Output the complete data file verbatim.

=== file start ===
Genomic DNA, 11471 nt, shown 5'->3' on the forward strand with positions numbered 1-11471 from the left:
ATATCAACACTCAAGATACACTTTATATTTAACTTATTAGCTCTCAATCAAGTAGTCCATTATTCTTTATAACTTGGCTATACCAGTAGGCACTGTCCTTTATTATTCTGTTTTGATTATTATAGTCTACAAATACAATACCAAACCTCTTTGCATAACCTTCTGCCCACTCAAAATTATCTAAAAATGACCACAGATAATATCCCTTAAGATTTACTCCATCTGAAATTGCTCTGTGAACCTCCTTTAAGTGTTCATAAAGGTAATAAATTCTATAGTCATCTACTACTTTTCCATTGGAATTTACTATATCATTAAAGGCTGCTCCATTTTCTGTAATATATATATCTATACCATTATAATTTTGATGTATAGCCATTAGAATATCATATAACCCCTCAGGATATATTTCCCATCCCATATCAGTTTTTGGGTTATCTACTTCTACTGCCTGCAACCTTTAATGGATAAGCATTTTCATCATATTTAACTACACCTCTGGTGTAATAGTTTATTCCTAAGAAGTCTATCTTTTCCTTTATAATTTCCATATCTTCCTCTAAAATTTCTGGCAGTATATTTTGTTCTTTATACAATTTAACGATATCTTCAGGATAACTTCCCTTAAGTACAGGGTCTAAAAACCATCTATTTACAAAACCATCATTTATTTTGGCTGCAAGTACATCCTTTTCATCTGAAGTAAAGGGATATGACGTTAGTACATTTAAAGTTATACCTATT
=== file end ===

Genomic DNA, 11471 nt, shown 5'->3' on the forward strand with positions numbered 1-11471 from the left:
ATATCAACACTCAAGATACACTTTATATTTAACTTATTAGCTCTCAATCAAGTAGTCCATTATTCTTTATAACTTGGCTATACCAGTAGGCACTGTCCTTTATTATTCTGTTTTGATTATTATAGTCTACAAATACAATACCAAACCTCTTTGCATAACCTTCTGCCCACTCAAAATTATCTAAAAATGACCACAGATAATATCCCTTAAGATTTACTCCATCTGAAATTGCTCTGTGAACCTCCTTTAAGTGTTCATAAAGGTAATAAATTCTATAGTCATCTACTACTTTTCCATTGGAATTTACTATATCATTAAAGGCTGCTCCATTTTCTGTAATATATATATCTATACCATTATAATTTTGATGTATAGCCATTAGAATATCATATAACCCCTCAGGATATATTTCCCATCCCATATCAGTTTTTGGGTTATCTACTTCTACTGCCTGCAACCTTTAATGGATAAGCATTTTCATCATATTTAACTACACCTCTGGTGTAATAGTTTATTCCTAAGAAGTCTATCTTTTCCTTTATAATTTCCATATCTTCCTCTAAAATTTCTGGCAGTATATTTTGTTCTTTATACAATTTAACGATATCTTCAGGATAACTTCCCTTAAGTACAGGGTCTAAAAACCATCTATTTACAAAACCATCATTTATTTTGGCTGCAAGTACATCCTTTTCATCTGAAGTAAAGGGATATGACGTTAGTACATTTAAAGTTATACCTATT